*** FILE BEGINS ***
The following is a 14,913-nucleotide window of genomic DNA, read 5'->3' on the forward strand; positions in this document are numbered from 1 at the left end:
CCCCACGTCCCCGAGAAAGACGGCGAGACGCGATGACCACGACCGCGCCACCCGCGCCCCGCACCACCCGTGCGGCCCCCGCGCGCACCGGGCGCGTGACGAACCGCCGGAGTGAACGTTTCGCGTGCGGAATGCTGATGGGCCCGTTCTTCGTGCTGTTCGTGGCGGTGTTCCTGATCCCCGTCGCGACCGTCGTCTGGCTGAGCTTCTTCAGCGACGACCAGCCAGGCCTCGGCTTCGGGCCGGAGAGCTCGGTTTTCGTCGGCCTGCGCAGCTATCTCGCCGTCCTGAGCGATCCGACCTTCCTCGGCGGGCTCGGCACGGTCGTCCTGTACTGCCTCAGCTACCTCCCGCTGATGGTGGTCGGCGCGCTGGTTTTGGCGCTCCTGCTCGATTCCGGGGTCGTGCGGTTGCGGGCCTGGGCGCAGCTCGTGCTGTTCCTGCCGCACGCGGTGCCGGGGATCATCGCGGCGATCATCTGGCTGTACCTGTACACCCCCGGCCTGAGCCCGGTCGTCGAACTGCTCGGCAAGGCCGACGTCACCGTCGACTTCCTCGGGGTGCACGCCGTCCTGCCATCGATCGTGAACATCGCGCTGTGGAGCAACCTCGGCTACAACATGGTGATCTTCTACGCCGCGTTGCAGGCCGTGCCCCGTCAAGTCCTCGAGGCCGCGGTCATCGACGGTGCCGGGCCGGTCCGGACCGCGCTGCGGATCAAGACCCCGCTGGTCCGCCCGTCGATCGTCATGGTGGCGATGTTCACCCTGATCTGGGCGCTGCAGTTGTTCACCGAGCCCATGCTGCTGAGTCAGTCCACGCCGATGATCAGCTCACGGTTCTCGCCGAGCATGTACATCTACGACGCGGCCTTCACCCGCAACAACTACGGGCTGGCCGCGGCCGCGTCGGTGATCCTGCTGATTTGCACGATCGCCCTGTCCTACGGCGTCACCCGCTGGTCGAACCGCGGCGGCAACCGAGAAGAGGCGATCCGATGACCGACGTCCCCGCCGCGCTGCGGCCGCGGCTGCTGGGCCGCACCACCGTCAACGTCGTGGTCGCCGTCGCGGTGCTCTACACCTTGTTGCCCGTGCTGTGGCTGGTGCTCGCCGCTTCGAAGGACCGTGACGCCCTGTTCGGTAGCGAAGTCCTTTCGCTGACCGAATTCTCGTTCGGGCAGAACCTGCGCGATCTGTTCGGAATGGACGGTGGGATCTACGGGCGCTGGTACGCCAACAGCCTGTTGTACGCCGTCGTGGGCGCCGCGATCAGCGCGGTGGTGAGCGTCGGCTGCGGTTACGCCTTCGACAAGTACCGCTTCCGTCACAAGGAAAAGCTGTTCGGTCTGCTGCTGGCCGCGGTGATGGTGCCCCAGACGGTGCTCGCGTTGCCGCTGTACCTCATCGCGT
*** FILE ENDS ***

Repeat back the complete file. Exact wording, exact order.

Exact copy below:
The following is a 14,913-nucleotide window of genomic DNA, read 5'->3' on the forward strand; positions in this document are numbered from 1 at the left end:
CCCCACGTCCCCGAGAAAGACGGCGAGACGCGATGACCACGACCGCGCCACCCGCGCCCCGCACCACCCGTGCGGCCCCCGCGCGCACCGGGCGCGTGACGAACCGCCGGAGTGAACGTTTCGCGTGCGGAATGCTGATGGGCCCGTTCTTCGTGCTGTTCGTGGCGGTGTTCCTGATCCCCGTCGCGACCGTCGTCTGGCTGAGCTTCTTCAGCGACGACCAGCCAGGCCTCGGCTTCGGGCCGGAGAGCTCGGTTTTCGTCGGCCTGCGCAGCTATCTCGCCGTCCTGAGCGATCCGACCTTCCTCGGCGGGCTCGGCACGGTCGTCCTGTACTGCCTCAGCTACCTCCCGCTGATGGTGGTCGGCGCGCTGGTTTTGGCGCTCCTGCTCGATTCCGGGGTCGTGCGGTTGCGGGCCTGGGCGCAGCTCGTGCTGTTCCTGCCGCACGCGGTGCCGGGGATCATCGCGGCGATCATCTGGCTGTACCTGTACACCCCCGGCCTGAGCCCGGTCGTCGAACTGCTCGGCAAGGCCGACGTCACCGTCGACTTCCTCGGGGTGCACGCCGTCCTGCCATCGATCGTGAACATCGCGCTGTGGAGCAACCTCGGCTACAACATGGTGATCTTCTACGCCGCGTTGCAGGCCGTGCCCCGTCAAGTCCTCGAGGCCGCGGTCATCGACGGTGCCGGGCCGGTCCGGACCGCGCTGCGGATCAAGACCCCGCTGGTCCGCCCGTCGATCGTCATGGTGGCGATGTTCACCCTGATCTGGGCGCTGCAGTTGTTCACCGAGCCCATGCTGCTGAGTCAGTCCACGCCGATGATCAGCTCACGGTTCTCGCCGAGCATGTACATCTACGACGCGGCCTTCACCCGCAACAACTACGGGCTGGCCGCGGCCGCGTCGGTGATCCTGCTGATTTGCACGATCGCCCTGTCCTACGGCGTCACCCGCTGGTCGAACCGCGGCGGCAACCGAGAAGAGGCGATCCGATGACCGACGTCCCCGCCGCGCTGCGGCCGCGGCTGCTGGGCCGCACCACCGTCAACGTCGTGGTCGCCGTCGCGGTGCTCTACACCTTGTTGCCCGTGCTGTGGCTGGTGCTCGCCGCTTCGAAGGACCGTGACGCCCTGTTCGGTAGCGAAGTCCTTTCGCTGACCGAATTCTCGTTCGGGCAGAACCTGCGCGATCTGTTCGGAATGGACGGTGGGATCTACGGGCGCTGGTACGCCAACAGCCTGTTGTACGCCGTCGTGGGCGCCGCGATCAGCGCGGTGGTGAGCGTCGGCTGCGGTTACGCCTTCGACAAGTACCGCTTCCGTCACAAGGAAAAGCTGTTCGGTCTGCTGCTGGCCGCGGTGATGGTGCCCCAGACGGTGCTCGCGTTGCCGCTGTACCTCATCGCGT